Remember that however you choose to price your product, it isn’t something that you should set and forget. ProfitWell recommends adjusting your pricing every 6-9 months and that getting pricing right is a continuous process that requires an understanding of your customers and how pricing affects other aspects of your business.

Human capital efficiency

As mentioned, PLG enables SaaS companies to improve the efficiency and RPE of their employees. However, last year’s State of SaaS reports also revealed some key metrics and benchmarks for determining the productivity of your workforce. 

  • Human capital efficiency - The average full-time SaaS employee accounts for $120,000 of ARR, increasing to $157,000 for companies with more than $5 million ARR (forEntrepreneurs). 
  • Sales and marketing efficiency - Top performing sales reps bring in 10 new customers per month (13%) and achieve more than €100,000 of ARR per month (14%), while companies should be looking to bring in at least 5x the revenue per sales rep cost (Serena Capital). 
  • Average Customer Value (ACV) - ACVs increase the longer the sales cycle. For example, the average ACV for a two months sales cycle is below $5000, but at 3.3 months it’s $25,000-50,000 and over $100,000 after seven months. (forEntrepreneurs).
  • Customer success - Best performing companies had one CS manager overseeing €1 million+ ARR (19%) and just over a quarter had one CS manager accounting for 100+ customers (27%) (forEntrepreneurs).

The race for top talent

What is happening?

According to recent articles by the likes of Bain, Forbes, and the Harvard Business Review, the competition for top talent is getting ever fiercer.

Asking its survey respondents about the ‘greatest challenge facing the European tech ecosystem in the next 12 months’, Atomico found that funding (25%) and talent (21%) were the most pressing concerns, with founders more likely to skew towards the former. In a number of countries, over 50% of founders stated it had gotten harder to hire new talent and the number of tech jobs that were ‘hard-to-fill’ (unfilled for 60+ days) was on the rise (e.g. 57% of tech jobs were hard-to-fill in the Netherlands and 37% in the UK). 

Meanwhile, Openview asked founders: ‘what keeps you up at night?’ 

  • In 2020, GTM was the most common sleep depriver with about 12-13%
  • In 2021, ‘hiring fast enough’ (~15%) and hiring the best talent (~12-13%) were the biggest causes of founder insomnia. 

When looking at the wide-ranging demand for tech skills, these fears would appear to be well-founded. In the US, for example, demand for software engineering (69%), machine learning (417%), data science (167%) and DevOps (443%) skills have been marching upwards over the past few years, while even non-technical roles, such as customer success (669%) and product manager (173%) have experienced a surge in demand (Bain).

Why is it happening?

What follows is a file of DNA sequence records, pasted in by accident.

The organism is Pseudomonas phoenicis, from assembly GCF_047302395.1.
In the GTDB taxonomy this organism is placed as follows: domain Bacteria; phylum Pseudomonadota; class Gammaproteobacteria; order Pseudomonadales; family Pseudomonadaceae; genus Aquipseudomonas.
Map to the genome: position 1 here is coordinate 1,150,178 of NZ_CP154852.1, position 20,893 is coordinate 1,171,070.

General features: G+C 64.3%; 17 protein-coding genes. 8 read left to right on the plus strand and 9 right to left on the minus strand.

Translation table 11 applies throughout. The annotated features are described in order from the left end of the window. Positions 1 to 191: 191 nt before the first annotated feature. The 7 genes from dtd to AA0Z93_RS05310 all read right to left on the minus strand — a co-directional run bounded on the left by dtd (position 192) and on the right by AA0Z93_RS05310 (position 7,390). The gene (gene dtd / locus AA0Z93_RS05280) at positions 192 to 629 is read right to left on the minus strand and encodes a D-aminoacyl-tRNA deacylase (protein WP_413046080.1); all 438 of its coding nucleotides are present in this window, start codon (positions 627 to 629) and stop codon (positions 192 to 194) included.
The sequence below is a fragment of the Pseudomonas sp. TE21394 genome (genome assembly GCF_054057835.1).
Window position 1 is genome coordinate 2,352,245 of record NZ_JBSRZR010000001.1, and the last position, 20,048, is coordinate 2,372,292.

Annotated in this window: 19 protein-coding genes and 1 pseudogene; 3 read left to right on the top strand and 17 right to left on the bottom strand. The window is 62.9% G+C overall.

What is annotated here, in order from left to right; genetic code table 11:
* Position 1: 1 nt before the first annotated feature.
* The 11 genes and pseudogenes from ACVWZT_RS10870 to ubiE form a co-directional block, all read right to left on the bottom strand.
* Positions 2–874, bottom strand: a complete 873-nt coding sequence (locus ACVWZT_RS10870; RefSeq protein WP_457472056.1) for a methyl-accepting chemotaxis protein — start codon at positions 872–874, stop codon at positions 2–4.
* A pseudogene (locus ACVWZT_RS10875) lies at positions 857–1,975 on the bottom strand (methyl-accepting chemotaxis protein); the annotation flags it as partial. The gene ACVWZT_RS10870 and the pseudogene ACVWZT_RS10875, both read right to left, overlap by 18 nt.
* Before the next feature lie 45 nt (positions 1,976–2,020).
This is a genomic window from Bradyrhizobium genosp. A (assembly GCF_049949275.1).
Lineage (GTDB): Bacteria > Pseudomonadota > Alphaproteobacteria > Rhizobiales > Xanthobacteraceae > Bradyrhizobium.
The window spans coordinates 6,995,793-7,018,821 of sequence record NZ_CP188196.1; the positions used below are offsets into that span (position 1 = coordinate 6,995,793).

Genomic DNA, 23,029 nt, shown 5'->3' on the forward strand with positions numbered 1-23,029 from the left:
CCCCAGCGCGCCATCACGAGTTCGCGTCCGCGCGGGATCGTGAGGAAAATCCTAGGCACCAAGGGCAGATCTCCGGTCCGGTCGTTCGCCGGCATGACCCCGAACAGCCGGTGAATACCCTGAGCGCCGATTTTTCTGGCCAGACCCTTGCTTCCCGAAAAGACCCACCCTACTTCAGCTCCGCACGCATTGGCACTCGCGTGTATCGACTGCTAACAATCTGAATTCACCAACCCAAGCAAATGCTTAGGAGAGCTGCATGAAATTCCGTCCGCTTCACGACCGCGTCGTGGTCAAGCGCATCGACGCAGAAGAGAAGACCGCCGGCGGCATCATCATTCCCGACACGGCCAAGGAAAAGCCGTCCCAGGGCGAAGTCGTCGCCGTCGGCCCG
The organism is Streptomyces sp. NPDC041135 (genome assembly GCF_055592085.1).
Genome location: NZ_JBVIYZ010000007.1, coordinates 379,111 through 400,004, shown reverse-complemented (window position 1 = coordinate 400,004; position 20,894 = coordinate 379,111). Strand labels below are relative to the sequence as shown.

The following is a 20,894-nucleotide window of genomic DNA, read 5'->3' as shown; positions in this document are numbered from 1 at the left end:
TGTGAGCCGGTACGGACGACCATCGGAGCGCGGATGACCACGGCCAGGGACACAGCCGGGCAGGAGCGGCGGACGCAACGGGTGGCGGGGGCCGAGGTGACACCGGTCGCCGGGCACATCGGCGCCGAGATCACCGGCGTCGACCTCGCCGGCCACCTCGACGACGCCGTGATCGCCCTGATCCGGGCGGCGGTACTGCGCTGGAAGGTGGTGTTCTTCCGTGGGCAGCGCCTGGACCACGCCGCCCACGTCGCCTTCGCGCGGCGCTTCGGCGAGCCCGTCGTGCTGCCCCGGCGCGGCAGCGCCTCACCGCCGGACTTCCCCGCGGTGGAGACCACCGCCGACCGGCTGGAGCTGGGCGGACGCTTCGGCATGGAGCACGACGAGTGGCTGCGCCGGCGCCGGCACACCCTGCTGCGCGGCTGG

Simply put: the mass-acceleration of tech adoption combined with a limited and time zone-constrained talent pool. 

  • Tech adoption - Although trending upwards pre-pandemic, Covid-19 put rocket boosters on companies' tech adoption. Start-up to enterprise, public to private, financial services to retail - all businesses across all industries tried to jam pack years of digital transformation into a couple of months. As a result, it wasn’t just tech companies looking for the best talent with CompTIA’s 2021 workforce report finding that 40% of US companies took on tech staff during the pandemic. 
  • Shallow talent pool - In basic economics, when demand outstrips supply, the price goes up and many small tech start-ups have seen their hiring opportunities squeezed by large multinational corporations (MNCs) or well-backed rivals further down the fundraising chain. For example, Atomico’s report noted that Seed and Series A founders found it harder to hire talent in the last year than other fundraising stages. In addition, it found that 37% of UK-based founders said the depth of the talent pool was worse compared to 12 months ago, but 33% thought it had got better and 43% of repeat founders think the talent market has swelled. Perhaps not so doom and gloom after all.
  • Time zones/clusters - Although remote-working has enabled companies to access talent and skills from beyond their backyard, there are still some structural barriers in the way.

“...Talent concentration was always an issue. For certain roles, you pretty much had to go to the Bay Area for talent with relevant experience.” He added that remote working will help in a few years, but “time zones remain a big issue. US talent is still very much locked in US time zones and European talent in European time zones.”

Jakub JurovychCEO, Deepnote (Via Atomico)

What can SaaS companies do to get ahead?

In the race for hiring top talent, SaaS employers could improve their chances by:

1. Making VP hires sooner

When should you hire a VP Sales or a VP Marketing? According to Serena Capital, the average European SaaS startup makes these hires around the €1 million ARR mark. However, fully-qualified VPs for this stage don’t grow on trees and don’t come cheap. Serena, therefore, advises its portfolio companies to make these hires sooner by finding a “profile with seniority that fits the maturity of your startup”. Meanwhile, SaaStr highlights the benefits of hiring a VP of Marketing at $20,000 MRR - i.e. make your sales reps better, streamline your funnel and increase revenue per lead - and encourages SaaS companies to hire one when they have two sales reps.


2. Focusing on culture and D&I

Talent wants to work with companies that have a purpose and culture that align with their views. In a talent market where Gen Z and Millenials are the dominant tribes, that means companies that place high value on ESG (Environmental, Social and Corporate Governance) and D&I (Diversity & Inclusion).